The Glories of Renaissance Polyphony Review

Poster for the Elgar Chorale concert on 16 October 2016
October 2016

This is the review of “The Glories of Renaissance Polyphony” performed by The Elgar Chorale at the Church of the Ascension in Malvern on 15th October 2016.

Given the competition offered by “Strictly Come Dancing”, it was a pleasant surprise to see the Church full for this programme of music by Italian and English composers of the Renaissance. The basis for each half was movements of the Mass, interpolated with Motets. The first half was based on Victoria’s “O quam gloriosum” and from the outset, the choir displayed the influence that Piers Maxim has had since taking over as Musical Director. There was an excellent balance between the parts and a transformation in the vibrant, unified sound. In particular, the men had a richness and warmth in tone and the ladies projected the words well and articulation was very good. This contributed to performances which were strong and assured. Maxim played three short movements on the organ which were beautifully executed with some appropriate colours to reflect the mood and character of the music. The first half ended with “Ecce beatam lucem” a 40-part motet by Alessandro Striggio. For this, the Elgar Chorale was joined by singing colleagues. The augmented choir positioned themselves around the front and sides of the Church. Matthew Kelley, senior organ scholar at Malvern Priory, provided excellent supportive organ accompaniment. The overall effect was really quite splendid and a remarkable feat of precision on behalf of the conductor, accompanist and singers.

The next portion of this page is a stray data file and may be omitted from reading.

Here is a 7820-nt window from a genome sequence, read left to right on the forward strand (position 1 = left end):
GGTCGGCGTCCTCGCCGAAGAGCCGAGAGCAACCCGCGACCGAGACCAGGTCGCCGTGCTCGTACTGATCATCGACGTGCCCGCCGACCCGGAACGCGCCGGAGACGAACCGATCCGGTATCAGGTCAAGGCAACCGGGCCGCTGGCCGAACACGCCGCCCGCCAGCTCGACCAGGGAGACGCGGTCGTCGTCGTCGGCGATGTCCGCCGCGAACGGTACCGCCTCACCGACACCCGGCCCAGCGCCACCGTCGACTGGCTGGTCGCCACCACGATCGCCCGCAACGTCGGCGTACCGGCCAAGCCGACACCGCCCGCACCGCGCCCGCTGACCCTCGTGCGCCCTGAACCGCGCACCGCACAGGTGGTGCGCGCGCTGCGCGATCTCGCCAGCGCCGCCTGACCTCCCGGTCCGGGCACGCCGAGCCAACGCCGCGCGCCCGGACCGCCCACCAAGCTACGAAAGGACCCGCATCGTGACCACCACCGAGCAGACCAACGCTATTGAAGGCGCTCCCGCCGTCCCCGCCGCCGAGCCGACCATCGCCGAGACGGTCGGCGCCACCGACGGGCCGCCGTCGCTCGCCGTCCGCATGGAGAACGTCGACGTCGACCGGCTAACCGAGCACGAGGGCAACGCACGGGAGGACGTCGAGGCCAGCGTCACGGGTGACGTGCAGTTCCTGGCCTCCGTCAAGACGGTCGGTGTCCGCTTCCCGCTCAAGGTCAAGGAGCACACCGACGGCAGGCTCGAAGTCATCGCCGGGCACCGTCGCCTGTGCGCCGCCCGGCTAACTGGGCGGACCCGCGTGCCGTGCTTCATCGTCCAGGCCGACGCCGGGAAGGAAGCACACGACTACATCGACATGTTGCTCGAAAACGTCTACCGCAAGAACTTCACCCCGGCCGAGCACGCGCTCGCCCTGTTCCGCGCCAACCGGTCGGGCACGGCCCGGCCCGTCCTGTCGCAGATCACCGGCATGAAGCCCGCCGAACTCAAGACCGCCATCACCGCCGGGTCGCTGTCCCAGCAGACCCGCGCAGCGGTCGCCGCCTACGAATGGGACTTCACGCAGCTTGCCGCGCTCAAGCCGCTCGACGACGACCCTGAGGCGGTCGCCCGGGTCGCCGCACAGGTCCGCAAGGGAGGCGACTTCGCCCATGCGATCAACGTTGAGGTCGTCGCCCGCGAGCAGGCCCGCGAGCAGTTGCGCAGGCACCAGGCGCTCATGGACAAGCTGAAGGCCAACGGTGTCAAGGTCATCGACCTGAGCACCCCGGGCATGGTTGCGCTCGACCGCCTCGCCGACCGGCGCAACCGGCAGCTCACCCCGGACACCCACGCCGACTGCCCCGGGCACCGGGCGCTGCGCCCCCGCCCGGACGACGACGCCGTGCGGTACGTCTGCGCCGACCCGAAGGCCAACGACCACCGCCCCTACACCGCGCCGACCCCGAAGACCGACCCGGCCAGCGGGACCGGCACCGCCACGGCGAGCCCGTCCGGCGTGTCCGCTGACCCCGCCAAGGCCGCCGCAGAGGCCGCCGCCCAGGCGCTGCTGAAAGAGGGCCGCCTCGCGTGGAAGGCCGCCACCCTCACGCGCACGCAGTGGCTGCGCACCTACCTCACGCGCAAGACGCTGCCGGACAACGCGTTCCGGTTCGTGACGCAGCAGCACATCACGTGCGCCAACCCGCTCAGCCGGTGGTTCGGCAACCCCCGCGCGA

The programme in the second half of the concert moved to England, taking for its basis Byrd’s Mass for 5 voices. The opening motet by Tallis, “If ye love me” displayed a clear, balanced sound with well-judged tempo. However, the singing in parts of the Mass seemed to lack the confidence and assuredness of the first half and there were some tentative moments. Maxim’s organ solo comprised Three Antiphons, which displayed his ability to register and perform music of this period with panache.

A second 40-part motet concluded the concert -Tallis’ “Spem in alium”. As with the Striggio, the voices were positioned around the audience. After a long and demanding programme, this was a particularly challenging setting, but Maxim managed to guide his singers to a happy conclusion. We look forward to Elgar Chorale’s next performance, which will be “Messiah” in Pershore Abbey on 4th March 2017.

JAMES MORGAN

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